This blog is part of a continuous series that highlights experiences, insights, and tutorials from learning developers at Flatiron School in Web and iOS. 

By Gabi O’Connor

I first became interested in programming at my previous job, where I worked in a non-tech role at a tech startup. Initially, I started learning in order to work more effectively with our engineering and product teams. Soon after that, I discovered I liked programming more than anything related to my job. I’ve since left that job and am in my first week of a programming immersive at Flatiron School. The path here was not by any means crystal clear, though.

In retrospect, I struggled more than I needed to, and wish I’d known about the following when I first started learning:

Let software do the work for you

Instead of trying to download and configure the latest versions of languages, libraries, package managers, etc., I would have saved a lot of time and energy just downloading software that would do it all for me. I used Pivotal Sprout Wrap eventually, but Flatiron’s Learn.co tools app is great too. I also wish I’d known about Shortcutfoo, where you can learn and practice command shortcuts. That way you can navigate your command line and text editor without ever needing to use your touchpad.

Find a mentor

I recruited my friend (and QA engineer) to become my mentor pretty early on, and I’m so glad I did. When you’re learning on your own, it’s incredibly helpful to have someone to talk to about what you’re doing and ask for the help you’re inevitably going to need. I wouldn’t have learned nearly as much in such short a time if it weren’t for my mentor’s encouragement and support.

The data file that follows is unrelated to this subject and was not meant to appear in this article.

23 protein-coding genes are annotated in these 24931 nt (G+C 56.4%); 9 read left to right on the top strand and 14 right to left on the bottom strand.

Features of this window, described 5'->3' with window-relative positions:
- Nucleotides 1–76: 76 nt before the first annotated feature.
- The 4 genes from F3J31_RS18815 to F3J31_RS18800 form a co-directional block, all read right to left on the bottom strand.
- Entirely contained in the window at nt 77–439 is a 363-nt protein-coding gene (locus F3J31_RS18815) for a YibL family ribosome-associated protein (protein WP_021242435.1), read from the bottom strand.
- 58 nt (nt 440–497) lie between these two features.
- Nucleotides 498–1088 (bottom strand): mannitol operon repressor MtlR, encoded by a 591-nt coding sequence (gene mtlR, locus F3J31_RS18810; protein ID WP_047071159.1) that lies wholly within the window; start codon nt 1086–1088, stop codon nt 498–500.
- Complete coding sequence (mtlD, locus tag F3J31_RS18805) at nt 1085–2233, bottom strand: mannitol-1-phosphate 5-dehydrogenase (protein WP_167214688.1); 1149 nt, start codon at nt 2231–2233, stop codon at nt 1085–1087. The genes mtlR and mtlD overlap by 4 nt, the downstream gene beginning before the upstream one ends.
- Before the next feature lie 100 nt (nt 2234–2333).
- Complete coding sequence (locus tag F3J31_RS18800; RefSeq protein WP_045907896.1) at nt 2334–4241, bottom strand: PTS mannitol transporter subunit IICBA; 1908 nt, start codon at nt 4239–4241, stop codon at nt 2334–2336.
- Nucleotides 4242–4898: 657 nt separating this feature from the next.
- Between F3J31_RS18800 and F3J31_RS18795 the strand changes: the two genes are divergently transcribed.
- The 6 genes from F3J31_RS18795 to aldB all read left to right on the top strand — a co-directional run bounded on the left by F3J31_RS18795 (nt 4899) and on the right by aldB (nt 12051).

Meet up and co-work with friends

Aside from being a great resource for workshops, meetups are awesome for meeting fellow learners. Being part of a community of people who are, or were, in your position helps underscore the attainability of your goals. These people can also offer up whatever tips and resources helped them. I found co-working meetups like Hacker Hours particularly helpful, because they helped me focus on my projects, while providing general support as well.

Don’t be so hard on yourself

It’s easy to get frustrated when you don’t get things immediately — way too easy. But I’ve learned that it’s just a part of programming, that it gets easier, and that everyone is humbled all the time. There will always be things you don’t know and will struggle to understand, whether you’ve been a programmer for 10 days or 10 years. The key to being a great programmer is having the tenacity to push through the frustration.

The key to being a great programmer is having the tenacity to push through the frustration.

If I could go back 10 months, I’d tell myself, “You’re eventually going to cry a lot at a Pixar movie called ‘Inside Out’”. But I’d also tell myself that in 10 months, I’m going to be at a programming immersive and well on my way towards becoming a full stack engineer.

The time I’ve spent learning on my own helped me confirm that this is a discipline worth leaving my job for and prepared me for the challenges of an immersive. Despite not having a clear path at the outset, everything I’ve learned so far has paved the way to help me get where I’m going.

Gabi O’Connor is an recent graduate from Flatiron School’s web immersive program.

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